Back in the day when Macadamia grew only on rich people’s shambas, The Rose bought me a jacket. I am told there are no macadamia in Western and many other regions, but I don’t know how to explain them further, just macadamia. You can google them, but it would be better to find them and eat them. You can come for some at my place. Yw
Anyway, The Rose bought me a jacket. And it was a big deal because of three reasons.
1. At the time, kids did not have jackets. We all owned one heavy hand-sewn woollen pullover with a cat or umbrella decoration on the front. This was worn strictly Sundays, and removed after church. Or on weddings. It had to be in the same color as your school sweater to cater for the rainy season [ever realised how rules tend to relax when it rains, at work, school etc?]
Then we had a school sweater and another funny mtumba sweater to wear in the evenings after washing our feet.
2. My jacket was two sided- red on one side, green on the other. Both wearable. In essence, two jackets! It also had a hood that could be removed and replaced at will. Magic. And thus no more mboshoris for yours truly.
3. It had pockets. In the days when we wore shorts that almost always got torn in the middle and t-shirts that were rolled over to leave our malnourished stomachs bare any time we had to carry something, a garment with pockets was a big plus.
I had this nice little problem though: How to classify my jacket. Do I make it a Sunday Things kind of garment or do I classify it as a cloth of gútinda? I could have gladly chosen the former, but a month has only four Sundays; I could not sport my jacket so rarely. In true functionality, such a heavy jacket was of little essence to an energy packed lad, jumping here and there till sundown.
In the end, it became a second skin and assimilated a new smell -and some wool-from my handling of sheep. Remember back then I was the Man Beater’s chief shepherd.
Now to the story itself.
On this day we had a very important boys-only mission to invade Mwalimu’s macadamia garden. Macadamia to last us a week then some was to be smuggled. While at it, we could also get some well cultured blackjack, lantern camara and múthúnga weeds to feed our rabbits. All check.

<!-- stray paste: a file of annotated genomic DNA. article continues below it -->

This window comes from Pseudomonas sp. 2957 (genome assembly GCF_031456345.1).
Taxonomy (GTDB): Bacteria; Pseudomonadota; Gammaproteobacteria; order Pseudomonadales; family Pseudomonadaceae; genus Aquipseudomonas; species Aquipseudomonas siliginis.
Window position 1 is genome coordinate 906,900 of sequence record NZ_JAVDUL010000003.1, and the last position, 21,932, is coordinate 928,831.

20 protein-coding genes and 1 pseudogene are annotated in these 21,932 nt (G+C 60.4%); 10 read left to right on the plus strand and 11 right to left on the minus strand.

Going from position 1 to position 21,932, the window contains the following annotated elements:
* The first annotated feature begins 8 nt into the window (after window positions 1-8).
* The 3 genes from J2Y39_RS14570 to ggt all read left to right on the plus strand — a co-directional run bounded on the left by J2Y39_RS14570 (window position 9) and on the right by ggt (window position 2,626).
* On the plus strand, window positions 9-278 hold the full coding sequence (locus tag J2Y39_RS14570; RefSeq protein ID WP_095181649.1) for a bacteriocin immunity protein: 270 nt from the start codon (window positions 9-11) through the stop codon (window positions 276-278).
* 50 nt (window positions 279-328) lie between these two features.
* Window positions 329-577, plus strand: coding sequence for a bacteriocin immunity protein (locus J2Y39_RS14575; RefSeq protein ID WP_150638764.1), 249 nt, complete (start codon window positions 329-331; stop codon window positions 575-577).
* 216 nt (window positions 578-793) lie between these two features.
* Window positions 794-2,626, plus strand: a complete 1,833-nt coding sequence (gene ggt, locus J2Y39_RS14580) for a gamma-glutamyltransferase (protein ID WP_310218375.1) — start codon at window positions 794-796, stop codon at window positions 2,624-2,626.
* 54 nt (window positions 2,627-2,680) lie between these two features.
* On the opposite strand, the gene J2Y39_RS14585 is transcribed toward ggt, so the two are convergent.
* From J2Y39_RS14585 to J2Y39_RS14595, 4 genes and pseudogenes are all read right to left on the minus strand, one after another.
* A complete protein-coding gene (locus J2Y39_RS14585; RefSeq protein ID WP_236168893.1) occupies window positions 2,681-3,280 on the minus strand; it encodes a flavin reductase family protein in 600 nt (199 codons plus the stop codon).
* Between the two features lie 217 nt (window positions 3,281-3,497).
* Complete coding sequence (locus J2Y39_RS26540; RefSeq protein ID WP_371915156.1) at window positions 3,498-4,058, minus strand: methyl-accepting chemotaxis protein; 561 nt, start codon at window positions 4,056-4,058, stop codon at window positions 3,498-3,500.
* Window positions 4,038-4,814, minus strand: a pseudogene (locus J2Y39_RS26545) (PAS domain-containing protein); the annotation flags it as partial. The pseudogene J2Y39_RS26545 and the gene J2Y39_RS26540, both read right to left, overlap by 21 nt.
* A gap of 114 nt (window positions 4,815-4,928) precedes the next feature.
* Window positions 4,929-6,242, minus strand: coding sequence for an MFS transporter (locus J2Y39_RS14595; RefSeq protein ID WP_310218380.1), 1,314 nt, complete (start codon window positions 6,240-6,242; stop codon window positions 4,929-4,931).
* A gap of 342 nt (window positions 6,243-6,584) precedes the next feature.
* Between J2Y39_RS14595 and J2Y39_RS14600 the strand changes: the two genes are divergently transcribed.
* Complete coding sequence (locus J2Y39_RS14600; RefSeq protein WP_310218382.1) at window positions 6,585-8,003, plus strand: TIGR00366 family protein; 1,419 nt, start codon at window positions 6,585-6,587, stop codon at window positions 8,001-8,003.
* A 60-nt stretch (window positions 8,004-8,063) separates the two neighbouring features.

There was little cause for alarm since Mwalimu’s land was huge and the farm house was a safe distance from the trees.
All was going well and we had gathered quite a heap of the nuts until Sah, that bastard famed for scaling trees was overcome with greed. With an express command from Sisto that the loot we had gathered was adequate, the thieving bastard chose to reach for a bunch of fully bloomed nuts at the very end of a slight branch.
You will fall off, Sisto warned.
No way, I am a mas…..he did not even finish the sentence. The branch gave a loud crack as it came off the tree trunk and Sah came tumbling down. Care to remember that the first macadamia leaves were spiky as hell. The bastard hit the ground with a thud, and a big scream.
We did not need special branch to tell us we were found out. Immediately, all of us, Sah included, took to our heels out of the thicket. We could soon hear Kaparo- Mwalimu’s son- shouting expletives at us, hot on the charge.
We managed to get out of the woods, but by then Kaparo had got at least a glimpse of every one of us. And we knew without any doubt that he would be hunting for us the entire afternoon. He had stopped chasing, but we knew he was coming.
And that is when the idea struck me!
Without telling anyone, I turned my jacket inside out, from red to green and started going the other way. Such that I met with a raving Kaparo coming downhill as I went up.
Kaparo must have been sure I was among the crew of crooks, but I had him twisted. One, he had not seen anyone in a green jacket. Again, there was no way in his mind I could have pulled such a stunt. In those days, lads had guilty written on their faces.
Where are your friends? Kaparo quipped. I don’t know, I have been sent by my father. But I think I heard people running this way, I said, indicating to Kaparo a totally different direction.
He let me go and I watched with glee as he completely lost track on the gang.
Meanwhile, I weighed my options of going back to get the loot. While it would be death if I got caught, I would be village hero if I pulled through.
Weighing the two options, I decided Big Risk, Big returns. Kufa gari, kufa dereva! Tuingie mitini.
I got the loot, and, for the first time in my life, I was counted out when the thieving rascals were reported- with a strong warning- to their respective parents.
And I’m still alive to tell.